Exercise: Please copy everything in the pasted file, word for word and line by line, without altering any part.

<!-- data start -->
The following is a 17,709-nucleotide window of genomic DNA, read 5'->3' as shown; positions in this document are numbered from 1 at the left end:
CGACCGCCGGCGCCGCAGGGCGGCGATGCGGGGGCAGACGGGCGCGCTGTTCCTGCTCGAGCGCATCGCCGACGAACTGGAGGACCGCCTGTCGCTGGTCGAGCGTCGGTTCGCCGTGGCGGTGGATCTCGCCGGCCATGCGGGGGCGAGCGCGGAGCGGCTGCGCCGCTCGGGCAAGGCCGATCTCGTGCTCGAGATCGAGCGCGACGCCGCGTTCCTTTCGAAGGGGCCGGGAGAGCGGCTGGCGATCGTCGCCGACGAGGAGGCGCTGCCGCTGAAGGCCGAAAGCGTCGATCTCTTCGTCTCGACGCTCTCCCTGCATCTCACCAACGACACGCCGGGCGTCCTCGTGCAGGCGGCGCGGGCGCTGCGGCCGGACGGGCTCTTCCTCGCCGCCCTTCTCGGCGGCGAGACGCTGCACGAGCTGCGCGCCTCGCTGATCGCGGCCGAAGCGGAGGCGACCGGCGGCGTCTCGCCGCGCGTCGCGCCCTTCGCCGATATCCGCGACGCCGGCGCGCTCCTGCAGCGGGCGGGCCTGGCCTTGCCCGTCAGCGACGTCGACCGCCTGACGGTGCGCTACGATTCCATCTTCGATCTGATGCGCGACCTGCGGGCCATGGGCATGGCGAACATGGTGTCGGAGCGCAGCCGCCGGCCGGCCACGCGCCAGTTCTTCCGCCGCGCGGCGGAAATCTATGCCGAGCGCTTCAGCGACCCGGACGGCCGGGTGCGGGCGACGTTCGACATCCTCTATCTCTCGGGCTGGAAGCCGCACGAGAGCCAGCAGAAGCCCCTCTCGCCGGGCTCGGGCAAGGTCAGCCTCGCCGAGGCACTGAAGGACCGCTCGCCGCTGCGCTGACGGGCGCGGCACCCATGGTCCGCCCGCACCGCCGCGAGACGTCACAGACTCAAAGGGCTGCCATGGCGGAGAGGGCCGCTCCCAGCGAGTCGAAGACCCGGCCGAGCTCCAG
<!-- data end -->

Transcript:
The following is a 17,709-nucleotide window of genomic DNA, read 5'->3' as shown; positions in this document are numbered from 1 at the left end:
CGACCGCCGGCGCCGCAGGGCGGCGATGCGGGGGCAGACGGGCGCGCTGTTCCTGCTCGAGCGCATCGCCGACGAACTGGAGGACCGCCTGTCGCTGGTCGAGCGTCGGTTCGCCGTGGCGGTGGATCTCGCCGGCCATGCGGGGGCGAGCGCGGAGCGGCTGCGCCGCTCGGGCAAGGCCGATCTCGTGCTCGAGATCGAGCGCGACGCCGCGTTCCTTTCGAAGGGGCCGGGAGAGCGGCTGGCGATCGTCGCCGACGAGGAGGCGCTGCCGCTGAAGGCCGAAAGCGTCGATCTCTTCGTCTCGACGCTCTCCCTGCATCTCACCAACGACACGCCGGGCGTCCTCGTGCAGGCGGCGCGGGCGCTGCGGCCGGACGGGCTCTTCCTCGCCGCCCTTCTCGGCGGCGAGACGCTGCACGAGCTGCGCGCCTCGCTGATCGCGGCCGAAGCGGAGGCGACCGGCGGCGTCTCGCCGCGCGTCGCGCCCTTCGCCGATATCCGCGACGCCGGCGCGCTCCTGCAGCGGGCGGGCCTGGCCTTGCCCGTCAGCGACGTCGACCGCCTGACGGTGCGCTACGATTCCATCTTCGATCTGATGCGCGACCTGCGGGCCATGGGCATGGCGAACATGGTGTCGGAGCGCAGCCGCCGGCCGGCCACGCGCCAGTTCTTCCGCCGCGCGGCGGAAATCTATGCCGAGCGCTTCAGCGACCCGGACGGCCGGGTGCGGGCGACGTTCGACATCCTCTATCTCTCGGGCTGGAAGCCGCACGAGAGCCAGCAGAAGCCCCTCTCGCCGGGCTCGGGCAAGGTCAGCCTCGCCGAGGCACTGAAGGACCGCTCGCCGCTGCGCTGACGGGCGCGGCACCCATGGTCCGCCCGCACCGCCGCGAGACGTCACAGACTCAAAGGGCTGCCATGGCGGAGAGGGCCGCTCCCAGCGAGTCGAAGACCCGGCCGAGCTCCAG